Initially, I inflated the rear shock’s air spring to 170psi and left the two factory-installed volume-reducer spacers in the air chamber. This gave me 26 per cent sag.

During testing, however, I felt the light shock tune would benefit from increased spring pressure because I was using full travel too often and regularly diving deep into the mid-stroke in turns or through compressions.

I increased pressure incrementally, settling on 198psi. I also increased the number of volume-reducer spacers to three.

Although this reduced sag because the shock’s damper tune is so light, small-bump sensitivity wasn’t negatively affected. Set like this, the bike stayed further up in its travel in high-load settings and bottomed out less.

It’s refreshing to see a lighter damper tune compared to the general trend of over-damped factory settings.

Although relying mostly on spring pressure for ride height is a compromise, not having the damper limit the suspension’s ability to eat bumps meant the rear end felt great despite the lower than usual sag. Plus, this setup was well balanced with the Zeb fork.

Pointing uphill, there’s a marvellous comfort to the E-Sommet’s rear suspension. It flutters in and out of its travel, absorbing the smallest, high-frequency bumps with ease.

Square-edged bumps found on worn-out trail centre surfaces or rock-strewn ascents do little to upset the bike’s balance. The rear wheel moves up and out of the way of bumps easily and proficiently, isolating the bike’s chassis from destabilising inputs.

Not only does this make the E-Sommet hugely comfortable, but it also boosts grip because the rear tyre is stuck to the trail as it conforms to its contours.

Spicy rocky, root-strewn or technical ascents are turned into fun, rather than daunting affairs. Thanks to the masses of grip on offer, they are much easier to attack without the risk of wheel spin.

The grippy Maxxis High Roller II rear tyre helps maximise traction. The steep ramps of the tyre’s tread dig into soft ground well, while the MaxxTerra compound is tacky enough to stick to slimy rocks and roots.

Rear-end traction and small-bump smoothness are mirrored by the Zeb Ultimate, which proves a worthy partner to the E-Sommet’s plushness.

Although the Vitus’ anti-squat figure suggests the bike should bob under power, this only happens at lower pedalling cadences.

Spin the cranks in an easier gear and the rear end remains impressively neutral, only dipping in and out of its travel when my pedalling became choppy.

If your pedalling style isn’t hugely smooth, the EP8 motor is on hand to help claw back any losses to unwanted suspension movement.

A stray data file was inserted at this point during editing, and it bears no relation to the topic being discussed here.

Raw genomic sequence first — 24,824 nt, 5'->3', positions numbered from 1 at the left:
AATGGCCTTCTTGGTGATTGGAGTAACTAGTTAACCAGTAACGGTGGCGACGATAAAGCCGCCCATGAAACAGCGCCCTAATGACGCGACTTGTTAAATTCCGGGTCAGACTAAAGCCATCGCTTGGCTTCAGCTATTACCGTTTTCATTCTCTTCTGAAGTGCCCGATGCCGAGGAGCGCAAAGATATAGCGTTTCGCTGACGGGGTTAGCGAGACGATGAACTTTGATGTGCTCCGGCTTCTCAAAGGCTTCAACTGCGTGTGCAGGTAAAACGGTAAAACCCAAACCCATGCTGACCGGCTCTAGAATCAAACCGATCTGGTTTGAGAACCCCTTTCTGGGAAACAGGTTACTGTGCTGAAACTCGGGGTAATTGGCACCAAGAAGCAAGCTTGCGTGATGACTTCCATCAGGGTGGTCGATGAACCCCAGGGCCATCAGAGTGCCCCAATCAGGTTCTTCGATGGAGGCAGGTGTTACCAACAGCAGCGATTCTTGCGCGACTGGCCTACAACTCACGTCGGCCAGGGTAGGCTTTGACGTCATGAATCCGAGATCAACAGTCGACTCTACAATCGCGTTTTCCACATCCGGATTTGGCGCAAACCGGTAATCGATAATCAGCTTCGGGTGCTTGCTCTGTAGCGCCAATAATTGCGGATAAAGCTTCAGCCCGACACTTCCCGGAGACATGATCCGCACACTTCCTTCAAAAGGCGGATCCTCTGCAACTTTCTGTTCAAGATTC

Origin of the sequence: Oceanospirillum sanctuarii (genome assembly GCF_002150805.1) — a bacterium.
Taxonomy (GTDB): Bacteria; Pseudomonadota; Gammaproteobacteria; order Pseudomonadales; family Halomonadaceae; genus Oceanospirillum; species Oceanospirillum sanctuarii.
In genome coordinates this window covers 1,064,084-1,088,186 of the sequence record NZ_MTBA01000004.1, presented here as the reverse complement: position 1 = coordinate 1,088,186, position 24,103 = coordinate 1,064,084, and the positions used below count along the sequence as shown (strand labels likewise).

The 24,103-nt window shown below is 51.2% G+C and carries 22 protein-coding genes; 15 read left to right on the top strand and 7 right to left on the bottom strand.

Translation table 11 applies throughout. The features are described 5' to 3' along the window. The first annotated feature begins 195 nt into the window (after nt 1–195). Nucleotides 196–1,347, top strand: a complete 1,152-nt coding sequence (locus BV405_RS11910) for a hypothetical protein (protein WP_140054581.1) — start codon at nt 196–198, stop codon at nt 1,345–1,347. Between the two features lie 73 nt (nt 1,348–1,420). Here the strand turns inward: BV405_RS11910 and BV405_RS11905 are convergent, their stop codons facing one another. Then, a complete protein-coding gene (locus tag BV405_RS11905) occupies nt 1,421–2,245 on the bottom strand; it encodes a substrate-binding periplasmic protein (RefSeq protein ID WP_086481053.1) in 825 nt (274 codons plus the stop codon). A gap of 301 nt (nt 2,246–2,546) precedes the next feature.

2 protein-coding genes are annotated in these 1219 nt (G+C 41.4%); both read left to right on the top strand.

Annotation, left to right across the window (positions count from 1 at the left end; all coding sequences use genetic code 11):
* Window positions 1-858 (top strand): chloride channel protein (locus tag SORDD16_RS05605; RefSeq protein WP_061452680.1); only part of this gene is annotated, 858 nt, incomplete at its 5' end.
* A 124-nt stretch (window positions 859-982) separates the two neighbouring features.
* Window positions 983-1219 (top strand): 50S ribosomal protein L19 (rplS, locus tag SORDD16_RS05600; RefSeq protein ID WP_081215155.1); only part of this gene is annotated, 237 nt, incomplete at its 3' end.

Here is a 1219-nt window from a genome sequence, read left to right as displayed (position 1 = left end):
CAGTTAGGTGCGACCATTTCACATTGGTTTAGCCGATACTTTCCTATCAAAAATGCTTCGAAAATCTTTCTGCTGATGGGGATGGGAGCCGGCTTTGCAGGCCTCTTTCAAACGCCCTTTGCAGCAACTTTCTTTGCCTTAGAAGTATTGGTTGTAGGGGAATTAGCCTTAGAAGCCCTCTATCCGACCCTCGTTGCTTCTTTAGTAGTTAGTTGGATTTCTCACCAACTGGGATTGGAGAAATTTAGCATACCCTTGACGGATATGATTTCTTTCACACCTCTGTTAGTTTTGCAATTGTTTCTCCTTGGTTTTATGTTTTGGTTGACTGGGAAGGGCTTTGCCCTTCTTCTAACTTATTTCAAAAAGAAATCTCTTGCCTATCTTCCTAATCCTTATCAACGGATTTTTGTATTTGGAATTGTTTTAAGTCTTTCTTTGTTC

Its riding position enhances the suspension-based comfort, where the relatively short top tube places me more upright – a stance preferred by winch and plummet enduro-style riders.

Rider weight is biassed to the saddle rather than the bars, helping reduce shoulder and hand fatigue on long slogs to the trailhead.

Despite the fact Vitus has increased the seat tube angle on this generation of the E-Sommet, swapping between bikes with steeper figures such as Pole’s Voima and Marin’s Alpine Trail E2 revealed the E-Sommet would benefit from an even steeper figure.

Being critical, I would have preferred my hips to sit further over the bottom bracket rather than behind it to improve pedalling efficiency and comfort.

It would also enhance the E-Sommet’s already impressive climbing abilities, because a more centralised position means applying weight to either the front or rear wheel requires less exaggerated movements. This reduction in dramatic weight shifts helps minimise wheelspin or front-wheel lift because either end of the bike is less likely to go light.

Generally, though, the E-Sommet is a fun, engaging and highly capable bike on the climbs. This certainly extends its scope beyond enduro-only into the realms of super-sorted trail bikes.

Weather conditions, riding style, rider weight and trail type will all play their role in how much battery range the E-Sommet has.

For my 76kg kitted-up weight, on a single charge I managed to frequently hit between 1,400m and 1,600m of ascent in mixed-mode usage, with that rising to between 1,800m and 2,000m of ascent using exclusively Eco mode.

Smash about in Turbo and you can expect that range to come tumbling down to anywhere between 1,100m and 1,300m of ascent.

Descending on the E-Sommet is like sliding into your favourite and most comfortable shoes – everything feels as though it’s in the right place, and does exactly what you want it to, when you need it to.

Its rear end’s super-smooth and supple action irons out the roughest of trails with impeccable precision. Grip is high and destabilising chassis pitch (caused by larger bumps) is minimised vastly by the terrain-gobbling suspension.

This helps maintain control and makes riding at higher speeds easier because dramatic weight shifts fore and aft to counter the rising and sinking of the bars and back end aren’t needed.

Its proficient suspension is augmented by the frame’s geometry, where the front-to-back balance feels great.

That balance gives it an intuitive, confidence-inspiring feel. Cornering stability is as good as the way it resists pitch over bumps.

Clearly, the relatively high stack (649mm) and low bottom bracket (330mm) are a winning recipe. Weighting the front end didn’t make me feel like I was peering over the edge of a cliff, and neither did it significantly reduce traction at the back end.